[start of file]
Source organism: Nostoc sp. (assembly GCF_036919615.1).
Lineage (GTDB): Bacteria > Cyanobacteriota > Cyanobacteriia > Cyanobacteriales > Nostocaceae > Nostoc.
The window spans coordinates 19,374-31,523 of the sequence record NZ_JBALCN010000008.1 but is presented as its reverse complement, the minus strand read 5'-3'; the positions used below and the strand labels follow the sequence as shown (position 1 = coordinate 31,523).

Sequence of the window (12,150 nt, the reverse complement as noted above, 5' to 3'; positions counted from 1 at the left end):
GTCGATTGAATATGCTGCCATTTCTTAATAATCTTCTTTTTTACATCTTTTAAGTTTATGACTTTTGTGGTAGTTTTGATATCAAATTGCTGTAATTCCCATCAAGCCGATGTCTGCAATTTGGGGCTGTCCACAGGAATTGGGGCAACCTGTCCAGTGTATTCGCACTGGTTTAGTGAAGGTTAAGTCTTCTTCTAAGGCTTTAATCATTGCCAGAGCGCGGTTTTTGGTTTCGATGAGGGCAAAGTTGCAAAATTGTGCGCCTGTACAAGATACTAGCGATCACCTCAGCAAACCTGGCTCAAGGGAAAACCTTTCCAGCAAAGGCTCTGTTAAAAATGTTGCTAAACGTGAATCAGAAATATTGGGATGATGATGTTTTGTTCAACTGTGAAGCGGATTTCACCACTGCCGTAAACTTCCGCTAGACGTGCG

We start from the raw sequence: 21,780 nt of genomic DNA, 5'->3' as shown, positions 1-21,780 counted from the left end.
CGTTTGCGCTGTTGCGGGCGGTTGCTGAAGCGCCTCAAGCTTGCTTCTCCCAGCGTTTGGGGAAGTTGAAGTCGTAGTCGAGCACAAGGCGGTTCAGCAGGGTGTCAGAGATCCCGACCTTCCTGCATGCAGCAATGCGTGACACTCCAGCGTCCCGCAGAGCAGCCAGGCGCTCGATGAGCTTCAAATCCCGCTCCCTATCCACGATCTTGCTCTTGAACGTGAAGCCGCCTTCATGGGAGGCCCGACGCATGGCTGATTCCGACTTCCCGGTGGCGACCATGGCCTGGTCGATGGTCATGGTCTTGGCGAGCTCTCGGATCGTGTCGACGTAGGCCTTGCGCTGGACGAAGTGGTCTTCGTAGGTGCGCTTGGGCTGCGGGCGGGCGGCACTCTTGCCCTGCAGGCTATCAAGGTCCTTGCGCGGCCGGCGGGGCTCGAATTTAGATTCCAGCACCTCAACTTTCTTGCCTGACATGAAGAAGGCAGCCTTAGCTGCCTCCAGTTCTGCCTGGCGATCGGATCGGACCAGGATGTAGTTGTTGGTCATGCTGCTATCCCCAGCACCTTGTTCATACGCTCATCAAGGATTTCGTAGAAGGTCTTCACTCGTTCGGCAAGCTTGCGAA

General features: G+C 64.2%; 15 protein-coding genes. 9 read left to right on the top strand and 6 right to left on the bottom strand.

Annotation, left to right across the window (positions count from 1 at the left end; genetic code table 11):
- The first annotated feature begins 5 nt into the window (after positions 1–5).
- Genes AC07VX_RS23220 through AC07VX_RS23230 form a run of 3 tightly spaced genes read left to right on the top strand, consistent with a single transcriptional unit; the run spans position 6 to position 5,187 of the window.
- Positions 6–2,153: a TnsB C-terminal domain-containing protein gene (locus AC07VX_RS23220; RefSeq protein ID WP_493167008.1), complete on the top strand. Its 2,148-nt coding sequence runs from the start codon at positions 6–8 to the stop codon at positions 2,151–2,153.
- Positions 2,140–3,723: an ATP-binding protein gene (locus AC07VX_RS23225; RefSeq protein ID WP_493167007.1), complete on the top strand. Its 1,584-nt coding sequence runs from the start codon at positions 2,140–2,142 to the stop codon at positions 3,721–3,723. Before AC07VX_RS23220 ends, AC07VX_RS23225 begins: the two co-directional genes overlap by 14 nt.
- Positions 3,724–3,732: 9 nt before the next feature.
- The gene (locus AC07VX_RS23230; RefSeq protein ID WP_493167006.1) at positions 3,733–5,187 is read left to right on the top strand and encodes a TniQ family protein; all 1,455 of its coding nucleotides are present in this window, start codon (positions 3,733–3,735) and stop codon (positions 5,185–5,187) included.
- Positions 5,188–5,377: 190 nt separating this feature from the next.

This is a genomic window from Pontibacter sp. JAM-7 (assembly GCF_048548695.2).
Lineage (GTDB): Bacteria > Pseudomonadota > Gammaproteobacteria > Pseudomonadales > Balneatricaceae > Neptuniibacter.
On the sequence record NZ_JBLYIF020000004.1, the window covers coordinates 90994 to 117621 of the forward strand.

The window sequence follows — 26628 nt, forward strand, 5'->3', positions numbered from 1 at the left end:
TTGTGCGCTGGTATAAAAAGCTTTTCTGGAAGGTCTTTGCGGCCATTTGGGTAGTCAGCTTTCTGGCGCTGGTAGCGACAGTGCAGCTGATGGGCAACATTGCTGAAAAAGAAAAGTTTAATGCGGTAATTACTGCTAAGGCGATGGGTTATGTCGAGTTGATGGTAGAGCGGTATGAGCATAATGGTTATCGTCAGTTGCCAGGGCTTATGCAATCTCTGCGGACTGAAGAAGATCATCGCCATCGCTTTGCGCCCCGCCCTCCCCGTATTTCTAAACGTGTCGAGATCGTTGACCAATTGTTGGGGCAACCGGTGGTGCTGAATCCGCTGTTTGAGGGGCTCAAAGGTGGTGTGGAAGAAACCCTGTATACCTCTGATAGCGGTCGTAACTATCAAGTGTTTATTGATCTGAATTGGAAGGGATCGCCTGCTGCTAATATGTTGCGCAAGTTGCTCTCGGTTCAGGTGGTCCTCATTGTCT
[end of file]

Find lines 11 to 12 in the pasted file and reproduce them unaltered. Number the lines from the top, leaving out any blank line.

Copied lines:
- Genes AC07VX_RS23220 through AC07VX_RS23230 form a run of 3 tightly spaced genes read left to right on the top strand, consistent with a single transcriptional unit; the run spans position 6 to position 5,187 of the window.
- Positions 6–2,153: a TnsB C-terminal domain-containing protein gene (locus AC07VX_RS23220; RefSeq protein ID WP_493167008.1), complete on the top strand. Its 2,148-nt coding sequence runs from the start codon at positions 6–8 to the stop codon at positions 2,151–2,153.